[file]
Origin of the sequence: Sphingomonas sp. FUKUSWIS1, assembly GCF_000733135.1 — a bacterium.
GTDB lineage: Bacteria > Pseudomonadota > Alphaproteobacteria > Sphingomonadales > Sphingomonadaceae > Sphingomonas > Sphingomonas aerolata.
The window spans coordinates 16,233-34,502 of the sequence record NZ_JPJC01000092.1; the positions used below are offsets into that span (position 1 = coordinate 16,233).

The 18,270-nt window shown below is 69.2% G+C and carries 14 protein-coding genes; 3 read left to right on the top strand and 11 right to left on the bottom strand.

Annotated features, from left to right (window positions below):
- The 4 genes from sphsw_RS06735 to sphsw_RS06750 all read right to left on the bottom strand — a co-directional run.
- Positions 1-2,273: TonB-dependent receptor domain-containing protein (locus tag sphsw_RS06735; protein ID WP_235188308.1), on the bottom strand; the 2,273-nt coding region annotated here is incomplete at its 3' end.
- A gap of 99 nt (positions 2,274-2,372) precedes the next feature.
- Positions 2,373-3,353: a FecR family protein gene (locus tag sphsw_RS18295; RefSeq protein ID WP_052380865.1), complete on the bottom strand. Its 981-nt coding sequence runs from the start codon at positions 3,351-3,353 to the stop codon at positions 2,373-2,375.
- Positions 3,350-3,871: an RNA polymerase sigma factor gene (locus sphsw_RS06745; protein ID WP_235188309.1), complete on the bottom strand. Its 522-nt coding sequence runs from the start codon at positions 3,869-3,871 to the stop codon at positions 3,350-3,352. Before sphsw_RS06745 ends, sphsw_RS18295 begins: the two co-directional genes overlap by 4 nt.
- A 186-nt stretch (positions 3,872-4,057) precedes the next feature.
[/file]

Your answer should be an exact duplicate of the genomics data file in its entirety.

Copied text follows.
Origin of the sequence: Sphingomonas sp. FUKUSWIS1, assembly GCF_000733135.1 — a bacterium.
GTDB lineage: Bacteria > Pseudomonadota > Alphaproteobacteria > Sphingomonadales > Sphingomonadaceae > Sphingomonas > Sphingomonas aerolata.
The window spans coordinates 16,233-34,502 of the sequence record NZ_JPJC01000092.1; the positions used below are offsets into that span (position 1 = coordinate 16,233).

The 18,270-nt window shown below is 69.2% G+C and carries 14 protein-coding genes; 3 read left to right on the top strand and 11 right to left on the bottom strand.

Annotated features, from left to right (window positions below):
- The 4 genes from sphsw_RS06735 to sphsw_RS06750 all read right to left on the bottom strand — a co-directional run.
- Positions 1-2,273: TonB-dependent receptor domain-containing protein (locus tag sphsw_RS06735; protein ID WP_235188308.1), on the bottom strand; the 2,273-nt coding region annotated here is incomplete at its 3' end.
- A gap of 99 nt (positions 2,274-2,372) precedes the next feature.
- Positions 2,373-3,353: a FecR family protein gene (locus tag sphsw_RS18295; RefSeq protein ID WP_052380865.1), complete on the bottom strand. Its 981-nt coding sequence runs from the start codon at positions 3,351-3,353 to the stop codon at positions 2,373-2,375.
- Positions 3,350-3,871: an RNA polymerase sigma factor gene (locus sphsw_RS06745; protein ID WP_235188309.1), complete on the bottom strand. Its 522-nt coding sequence runs from the start codon at positions 3,869-3,871 to the stop codon at positions 3,350-3,352. Before sphsw_RS06745 ends, sphsw_RS18295 begins: the two co-directional genes overlap by 4 nt.
- A 186-nt stretch (positions 3,872-4,057) precedes the next feature.